5. Shortly stated, the prosecution’s case against Ms Chui for attempted perjury was as follows. Ms Wong was under the protection of the ICAC as a person being assessed or processed for inclusion in the witness protection programme. She was not being detained against her will. Ms Chui knew that Ms Wong was not being detained against her will. Nevertheless Ms Chui made or attempted to make an affirmation containing statements which were intended to suggest – and which if true would suggest – that Ms Wong was being detained against her will. Ms Chui did so knowing that those statements were false or not believing that they were true. And she had omitted a material fact, omitting it in order to give the impression that she believed that Ms Wong was being detained against her will. The overall object of the exercise was to dissuade Ms Wong from being a witness against Ms Chui’s gentleman friend, Mr Derek Wong, who had been arrested by the ICAC. Ms Wong was Mr Derek Wong’s secretary. (Mr Derek Wong, I should mention for the sake of completeness, was convicted on Charge 1 and then absconded while on bail pending appeal to the Court of Appeal.)

6. As pleaded in the perjury charge, the material misstatements which Ms Chui was accused of having attempted to make were :

(a) that Ms Wong was a 30% shareholder and director of Ever Brilliant Consultants Ltd and was Ms Chui’s business partner;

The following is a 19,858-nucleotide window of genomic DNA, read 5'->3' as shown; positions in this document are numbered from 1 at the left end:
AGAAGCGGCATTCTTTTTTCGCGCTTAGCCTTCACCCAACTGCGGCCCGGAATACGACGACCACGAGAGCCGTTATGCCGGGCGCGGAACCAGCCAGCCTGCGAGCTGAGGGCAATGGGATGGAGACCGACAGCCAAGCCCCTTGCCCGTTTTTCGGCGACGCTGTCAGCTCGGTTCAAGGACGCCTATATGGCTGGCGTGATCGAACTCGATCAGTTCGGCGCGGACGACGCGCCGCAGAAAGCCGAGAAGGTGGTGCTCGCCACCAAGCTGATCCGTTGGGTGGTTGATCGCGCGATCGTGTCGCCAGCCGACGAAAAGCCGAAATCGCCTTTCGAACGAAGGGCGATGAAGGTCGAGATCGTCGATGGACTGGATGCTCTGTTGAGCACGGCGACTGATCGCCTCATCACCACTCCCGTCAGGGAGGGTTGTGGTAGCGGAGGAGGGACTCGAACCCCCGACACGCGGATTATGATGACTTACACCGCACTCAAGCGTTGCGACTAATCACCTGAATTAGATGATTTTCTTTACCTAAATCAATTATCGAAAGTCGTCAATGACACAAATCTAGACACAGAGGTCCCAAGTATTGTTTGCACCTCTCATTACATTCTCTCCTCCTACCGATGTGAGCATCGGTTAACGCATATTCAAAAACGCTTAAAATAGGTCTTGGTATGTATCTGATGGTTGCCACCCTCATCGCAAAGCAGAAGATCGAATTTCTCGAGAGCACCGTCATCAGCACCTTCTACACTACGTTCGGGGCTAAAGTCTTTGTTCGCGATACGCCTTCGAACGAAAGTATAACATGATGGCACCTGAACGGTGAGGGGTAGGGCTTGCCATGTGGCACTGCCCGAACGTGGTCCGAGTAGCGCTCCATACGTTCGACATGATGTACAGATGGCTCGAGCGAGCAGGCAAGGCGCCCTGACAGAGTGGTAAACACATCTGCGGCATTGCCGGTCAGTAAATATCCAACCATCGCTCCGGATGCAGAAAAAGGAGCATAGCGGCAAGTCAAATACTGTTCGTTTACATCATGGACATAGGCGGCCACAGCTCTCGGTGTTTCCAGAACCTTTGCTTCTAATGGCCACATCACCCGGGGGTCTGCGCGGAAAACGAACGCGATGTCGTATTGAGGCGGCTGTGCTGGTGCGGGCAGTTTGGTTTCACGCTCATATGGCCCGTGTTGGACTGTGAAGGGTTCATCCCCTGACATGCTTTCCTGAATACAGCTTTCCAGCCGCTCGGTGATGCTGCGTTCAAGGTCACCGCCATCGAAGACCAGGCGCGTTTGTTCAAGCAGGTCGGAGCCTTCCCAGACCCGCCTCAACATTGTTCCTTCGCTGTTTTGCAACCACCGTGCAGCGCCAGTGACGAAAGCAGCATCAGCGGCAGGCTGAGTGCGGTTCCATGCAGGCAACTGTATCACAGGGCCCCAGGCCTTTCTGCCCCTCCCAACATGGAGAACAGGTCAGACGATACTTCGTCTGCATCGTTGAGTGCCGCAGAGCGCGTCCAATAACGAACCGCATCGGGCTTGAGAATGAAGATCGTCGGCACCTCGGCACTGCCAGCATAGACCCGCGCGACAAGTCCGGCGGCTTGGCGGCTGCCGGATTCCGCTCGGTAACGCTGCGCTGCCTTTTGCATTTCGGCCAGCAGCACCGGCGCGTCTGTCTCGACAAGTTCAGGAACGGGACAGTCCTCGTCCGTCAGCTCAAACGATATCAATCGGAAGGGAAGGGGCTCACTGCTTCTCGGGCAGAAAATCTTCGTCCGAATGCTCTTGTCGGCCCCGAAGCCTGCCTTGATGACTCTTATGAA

(b) that in two telephone calls made by Ms Wong to Ms Chui, Ms Wong had spoken in a faint and trembling voice and had said that the ICAC had snatched her mobile telephone from her and that she did not know where she was; and

(c) that Ms Chui was worried about Ms Wong’s well-being because Ms Wong had no close family members in Hong Kong.

7. Reliance on item (a) above was abandoned by the prosecution at the trial. The trial judge said in his Reasons for Verdict that he would ignore so much of item (b) above as referred to the snatching of Ms Wong’s mobile telephone. Nor did he place any reliance on so much of that item as referred to Ms Wong having spoken in a faint and trembling voice. As to that, the trial judge noted Ms Wong’s evidence that she had spoken in a soft rather than in a trembling voice but that she did not think that Ms Chui was lying when saying that she thought that her ie Ms Wong’s voice was trembling. That last piece of evidence came about when Ms Wong was asked by Ms Chui’s counsel in cross-examination whether she thought that Ms Chui was lying when she said that her voice was trembling. Ms Wong answered :